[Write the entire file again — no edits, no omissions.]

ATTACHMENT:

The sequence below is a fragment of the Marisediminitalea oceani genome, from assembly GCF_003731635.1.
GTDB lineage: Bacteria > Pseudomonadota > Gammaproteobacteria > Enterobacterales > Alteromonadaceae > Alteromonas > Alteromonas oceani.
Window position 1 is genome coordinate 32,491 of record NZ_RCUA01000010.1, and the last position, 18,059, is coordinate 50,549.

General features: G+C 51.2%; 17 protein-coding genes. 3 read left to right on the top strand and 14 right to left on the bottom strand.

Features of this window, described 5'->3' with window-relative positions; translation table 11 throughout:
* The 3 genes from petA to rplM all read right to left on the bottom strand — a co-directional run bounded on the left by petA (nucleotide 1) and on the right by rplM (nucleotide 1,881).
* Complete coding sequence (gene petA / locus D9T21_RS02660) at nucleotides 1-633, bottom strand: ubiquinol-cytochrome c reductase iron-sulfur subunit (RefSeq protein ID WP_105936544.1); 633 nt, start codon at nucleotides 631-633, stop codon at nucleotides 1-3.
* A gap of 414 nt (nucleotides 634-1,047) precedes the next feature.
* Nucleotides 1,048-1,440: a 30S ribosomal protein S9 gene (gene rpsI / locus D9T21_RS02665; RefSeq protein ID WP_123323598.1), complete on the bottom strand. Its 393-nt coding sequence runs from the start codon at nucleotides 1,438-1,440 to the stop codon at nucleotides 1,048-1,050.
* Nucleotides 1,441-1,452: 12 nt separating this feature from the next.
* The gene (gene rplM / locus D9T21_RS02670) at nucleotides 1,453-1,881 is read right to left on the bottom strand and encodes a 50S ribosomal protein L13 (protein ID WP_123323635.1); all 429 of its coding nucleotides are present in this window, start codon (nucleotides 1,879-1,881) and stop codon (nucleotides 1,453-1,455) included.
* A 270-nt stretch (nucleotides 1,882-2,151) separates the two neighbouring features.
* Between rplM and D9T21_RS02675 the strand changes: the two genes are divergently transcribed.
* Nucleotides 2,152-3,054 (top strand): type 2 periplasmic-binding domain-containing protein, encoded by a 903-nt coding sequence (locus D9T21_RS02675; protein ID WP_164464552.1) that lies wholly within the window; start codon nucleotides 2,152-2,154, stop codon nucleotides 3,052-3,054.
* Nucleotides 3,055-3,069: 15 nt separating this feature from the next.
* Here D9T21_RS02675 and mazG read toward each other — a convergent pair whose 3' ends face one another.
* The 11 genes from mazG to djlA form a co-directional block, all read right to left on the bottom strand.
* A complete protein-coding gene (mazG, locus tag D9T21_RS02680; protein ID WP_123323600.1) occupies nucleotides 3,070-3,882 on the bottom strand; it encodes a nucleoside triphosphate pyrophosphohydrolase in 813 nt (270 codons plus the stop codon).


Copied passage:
The sequence below is a fragment of the Marisediminitalea oceani genome, from assembly GCF_003731635.1.
GTDB lineage: Bacteria > Pseudomonadota > Gammaproteobacteria > Enterobacterales > Alteromonadaceae > Alteromonas > Alteromonas oceani.
Window position 1 is genome coordinate 32,491 of record NZ_RCUA01000010.1, and the last position, 18,059, is coordinate 50,549.

General features: G+C 51.2%; 17 protein-coding genes. 3 read left to right on the top strand and 14 right to left on the bottom strand.

Features of this window, described 5'->3' with window-relative positions; translation table 11 throughout:
* The 3 genes from petA to rplM all read right to left on the bottom strand — a co-directional run bounded on the left by petA (nucleotide 1) and on the right by rplM (nucleotide 1,881).
* Complete coding sequence (gene petA / locus D9T21_RS02660) at nucleotides 1-633, bottom strand: ubiquinol-cytochrome c reductase iron-sulfur subunit (RefSeq protein ID WP_105936544.1); 633 nt, start codon at nucleotides 631-633, stop codon at nucleotides 1-3.
* A gap of 414 nt (nucleotides 634-1,047) precedes the next feature.
* Nucleotides 1,048-1,440: a 30S ribosomal protein S9 gene (gene rpsI / locus D9T21_RS02665; RefSeq protein ID WP_123323598.1), complete on the bottom strand. Its 393-nt coding sequence runs from the start codon at nucleotides 1,438-1,440 to the stop codon at nucleotides 1,048-1,050.
* Nucleotides 1,441-1,452: 12 nt separating this feature from the next.
* The gene (gene rplM / locus D9T21_RS02670) at nucleotides 1,453-1,881 is read right to left on the bottom strand and encodes a 50S ribosomal protein L13 (protein ID WP_123323635.1); all 429 of its coding nucleotides are present in this window, start codon (nucleotides 1,879-1,881) and stop codon (nucleotides 1,453-1,455) included.
* A 270-nt stretch (nucleotides 1,882-2,151) separates the two neighbouring features.
* Between rplM and D9T21_RS02675 the strand changes: the two genes are divergently transcribed.
* Nucleotides 2,152-3,054 (top strand): type 2 periplasmic-binding domain-containing protein, encoded by a 903-nt coding sequence (locus D9T21_RS02675; protein ID WP_164464552.1) that lies wholly within the window; start codon nucleotides 2,152-2,154, stop codon nucleotides 3,052-3,054.
* Nucleotides 3,055-3,069: 15 nt separating this feature from the next.
* Here D9T21_RS02675 and mazG read toward each other — a convergent pair whose 3' ends face one another.
* The 11 genes from mazG to djlA form a co-directional block, all read right to left on the bottom strand.
* A complete protein-coding gene (mazG, locus tag D9T21_RS02680; protein ID WP_123323600.1) occupies nucleotides 3,070-3,882 on the bottom strand; it encodes a nucleoside triphosphate pyrophosphohydrolase in 813 nt (270 codons plus the stop codon).